Muslim charities feed lorry drivers stuck near Dover over Christmas
Muslim charity workers are spending the festive season supplying hot food and snack boxes to lorry drivers stuck at Dover.
Over 420 meals and boxes of snacks have been provided to those stuck in parked queues along the hard shoulder of the M20 and further meals will be delivered over the coming days, according to The Muslim Charities Forum (MCF).
This scale-up will involve delivering over 3,000 meals per day over the festive period to drivers who will be isolated and away from their families during the holiday period.
More than 1,000 lorries have left the UK since Wednesday evening but many are still trapped at the port of Dover.
The drivers were stranded after France introduced travel restrictions on hauliers crossing the Channel following the emergence of a new mutated strain of coronavirus in the UK.
MCF CEO Fadi Itani said: “This is a deeply desperate situation for numerous drivers that will be unexpectedly spending Christmas and the New Year away from their families. Through this COVID crisis, drivers and truckers have been hugely important in keeping this country moving through the delivery of essential goods. It is only right that in this time where they need support, that we come together to provide them with food, water and essential supplies in appreciation for the vital service.”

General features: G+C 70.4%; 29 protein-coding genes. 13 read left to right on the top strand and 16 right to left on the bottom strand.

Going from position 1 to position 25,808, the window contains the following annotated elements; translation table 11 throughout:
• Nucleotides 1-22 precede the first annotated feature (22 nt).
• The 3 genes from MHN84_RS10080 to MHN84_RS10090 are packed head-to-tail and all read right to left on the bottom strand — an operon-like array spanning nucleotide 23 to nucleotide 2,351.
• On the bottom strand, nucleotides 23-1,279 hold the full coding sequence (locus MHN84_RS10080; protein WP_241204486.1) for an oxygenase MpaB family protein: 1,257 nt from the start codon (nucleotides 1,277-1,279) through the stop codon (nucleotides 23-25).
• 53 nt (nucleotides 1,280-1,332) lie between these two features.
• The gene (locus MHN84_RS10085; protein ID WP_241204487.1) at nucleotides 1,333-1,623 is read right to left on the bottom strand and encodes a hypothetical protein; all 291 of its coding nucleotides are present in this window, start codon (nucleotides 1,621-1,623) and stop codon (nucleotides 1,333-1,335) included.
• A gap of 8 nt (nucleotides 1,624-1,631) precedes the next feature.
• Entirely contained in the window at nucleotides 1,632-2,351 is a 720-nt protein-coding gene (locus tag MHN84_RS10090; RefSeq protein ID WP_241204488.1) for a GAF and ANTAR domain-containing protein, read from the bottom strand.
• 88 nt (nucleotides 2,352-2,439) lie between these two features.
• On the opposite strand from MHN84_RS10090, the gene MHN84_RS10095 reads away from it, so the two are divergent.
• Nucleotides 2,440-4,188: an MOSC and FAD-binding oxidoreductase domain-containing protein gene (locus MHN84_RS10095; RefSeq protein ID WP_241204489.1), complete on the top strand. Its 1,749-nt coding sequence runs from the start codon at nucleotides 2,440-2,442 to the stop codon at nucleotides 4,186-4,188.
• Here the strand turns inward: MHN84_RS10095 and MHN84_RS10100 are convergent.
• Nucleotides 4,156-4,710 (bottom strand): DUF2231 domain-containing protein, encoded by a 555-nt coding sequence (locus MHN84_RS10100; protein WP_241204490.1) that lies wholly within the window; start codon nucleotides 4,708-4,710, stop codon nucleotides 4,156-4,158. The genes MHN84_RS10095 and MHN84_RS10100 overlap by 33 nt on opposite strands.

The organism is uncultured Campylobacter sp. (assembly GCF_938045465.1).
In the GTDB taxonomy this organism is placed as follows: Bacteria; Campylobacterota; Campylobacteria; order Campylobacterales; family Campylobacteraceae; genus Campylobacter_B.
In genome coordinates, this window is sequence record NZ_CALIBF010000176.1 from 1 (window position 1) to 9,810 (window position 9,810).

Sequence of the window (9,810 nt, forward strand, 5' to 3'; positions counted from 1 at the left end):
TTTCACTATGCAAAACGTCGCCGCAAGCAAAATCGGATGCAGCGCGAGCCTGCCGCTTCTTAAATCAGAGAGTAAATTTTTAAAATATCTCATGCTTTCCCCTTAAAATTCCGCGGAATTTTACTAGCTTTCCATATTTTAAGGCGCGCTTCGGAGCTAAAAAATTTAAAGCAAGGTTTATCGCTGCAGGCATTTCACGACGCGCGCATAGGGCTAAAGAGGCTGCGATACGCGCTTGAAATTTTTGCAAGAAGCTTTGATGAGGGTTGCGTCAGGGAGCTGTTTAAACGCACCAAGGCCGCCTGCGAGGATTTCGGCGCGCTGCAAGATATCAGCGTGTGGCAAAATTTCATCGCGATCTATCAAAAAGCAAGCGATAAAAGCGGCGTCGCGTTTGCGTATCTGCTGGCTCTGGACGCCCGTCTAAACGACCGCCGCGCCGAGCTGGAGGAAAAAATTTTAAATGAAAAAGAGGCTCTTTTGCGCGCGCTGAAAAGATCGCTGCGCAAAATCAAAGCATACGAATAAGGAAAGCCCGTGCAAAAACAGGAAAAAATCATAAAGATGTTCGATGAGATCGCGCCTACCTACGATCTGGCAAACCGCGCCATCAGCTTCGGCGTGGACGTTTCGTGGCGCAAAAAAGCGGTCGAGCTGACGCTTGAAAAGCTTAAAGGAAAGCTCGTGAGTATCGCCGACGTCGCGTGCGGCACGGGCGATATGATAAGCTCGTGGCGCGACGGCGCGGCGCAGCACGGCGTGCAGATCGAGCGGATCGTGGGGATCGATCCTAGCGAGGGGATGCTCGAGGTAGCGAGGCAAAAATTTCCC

Meanwhile, the Al Khair Foundation prepared over 400 lunches of chicken stew and rice as well as hundreds of snack boxes containing drinks, crisps, biscuits and a cereal bar.
The supplies were driven from London down to the coast on Thursday to feed the hungry truckers.
Police provided an escort to the charity workers so the meals and boxes could be safely delivered to each lorry driver stuck along seven miles of motorway.
Al Khair Foundation Head of Special Projects, Imran, Nisar said: “We plan to keep delivering until all the truckers have gone home – even on Christmas Day if necessary. Some of them don’t even have water in their cabs so these supplies are making a big difference to them and also raises their morale. They were so grateful for some basic supplies and a hot meal while they wait to be able to move and go home.”